FYI: Skin Cancer

In 1991, physicians will diagnose approximately 600,000 cases of skin cancer. Although most will be highly curable basal cell or squamous cell cancers, there will be approximately 32,000 cases diagnosed as malignant melanoma. The number of skin cancer cases is increasing in the United States by about 4% per year. Melanoma develops 10 to 20 years after sun damage to the skin, so the current cases are the result of excessive sun exposure from the 1960s and 1970s.

Melanoma is the deadliest form of skin cancer. It is expected to kill approximately 6,500 Americans in 1991. Although melanoma is by far the most lethal, other forms of skin cancer will cause an additional 2,500 deaths this year.

Most Americans are aware of the connection between excessive sun exposure and increased risk for all types of skin cancer. Evidence suggests that certain factors may increase an individual's risk for skin cancer, specifically melanoma. Melanoma frequently starts as a small mole-like growth which gradually changes in size and color. These growths often become ulcerated, and bleed easily upon slight injury. Possessing one or two of the following risk factors could increase an individual's risk for melanoma by three to four times.

These risk factors include:

- A history of excessive exposure to the sun

- Fair complexion, blonde or red hair

- Marked freckling of the upper back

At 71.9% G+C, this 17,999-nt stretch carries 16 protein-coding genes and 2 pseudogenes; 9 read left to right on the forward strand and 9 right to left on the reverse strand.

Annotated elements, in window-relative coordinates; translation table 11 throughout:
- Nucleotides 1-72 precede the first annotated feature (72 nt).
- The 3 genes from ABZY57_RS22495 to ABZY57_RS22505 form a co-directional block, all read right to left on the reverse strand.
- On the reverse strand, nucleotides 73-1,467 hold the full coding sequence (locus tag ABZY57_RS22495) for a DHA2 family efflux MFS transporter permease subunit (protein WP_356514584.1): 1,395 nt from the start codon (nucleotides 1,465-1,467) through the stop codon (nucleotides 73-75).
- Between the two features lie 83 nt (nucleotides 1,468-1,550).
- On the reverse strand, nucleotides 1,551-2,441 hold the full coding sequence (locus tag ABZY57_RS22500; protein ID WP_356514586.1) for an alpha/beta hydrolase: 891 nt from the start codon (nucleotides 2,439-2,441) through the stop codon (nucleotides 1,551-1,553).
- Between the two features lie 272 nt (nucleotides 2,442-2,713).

- A history of other family members with melanoma

- A history of three or more blistering sunburns as a teenager

Skin cancers, including melanoma, are highly curable when treated in the early stages. Therefore, early detection is important. Adults can easily learn to examine their skin and recognize the warning signs of skin cancer. Self-examination should be practiced once a month, and any suspicious lesions should immediately be evaluated by a physician.

The warning signs of basal or squamous cell skin cancer are:

- Pale, waxlike, pearly nodule, and/or

- Red scaly, sharply outlined patch

- Any sudden or progressive change in a mole's appearance

The warning signs for melanoma follow a simple rule, known as the ABCD rule.

A is for symmetry: one half the mole does not match the other half.

B is for border irregularity: edges of the mole are ragged, notched or blurred.

C is for color: the pigmentation is uneven or changes.

D is for diameter: any mole larger than six millimeters.

The ABCD rule is a general guideline. But any unusual skin condition, especially a sudden or progressive change in a mole's appearance should be checked by a physician. Also, be alert to scaliness, oozing, or bleeding of skin bumps and nodules, as well as pain, itchiness, tenderness, or changes in sensation.

Developing healthy habits of protecting yourself against excessive sun exposure today will go a long way towards preventing skin cancer in the future. You can significantly reduce your risk of skin cancer by taking the following steps toward prevention:

- Avoid the sun between the hours of 10 a.m. and 3 p.m., when the ultraviolet rays are the strongest.

- If you do go outside between 10 a.m. and 3 p.m., wear protective clothing (hat, sunglasses, light colored, opaque clothing), and a sunscreen with an SPF of 15 or greater.

Article copyright American Council on Science and Health, Inc.


By Jean Carey

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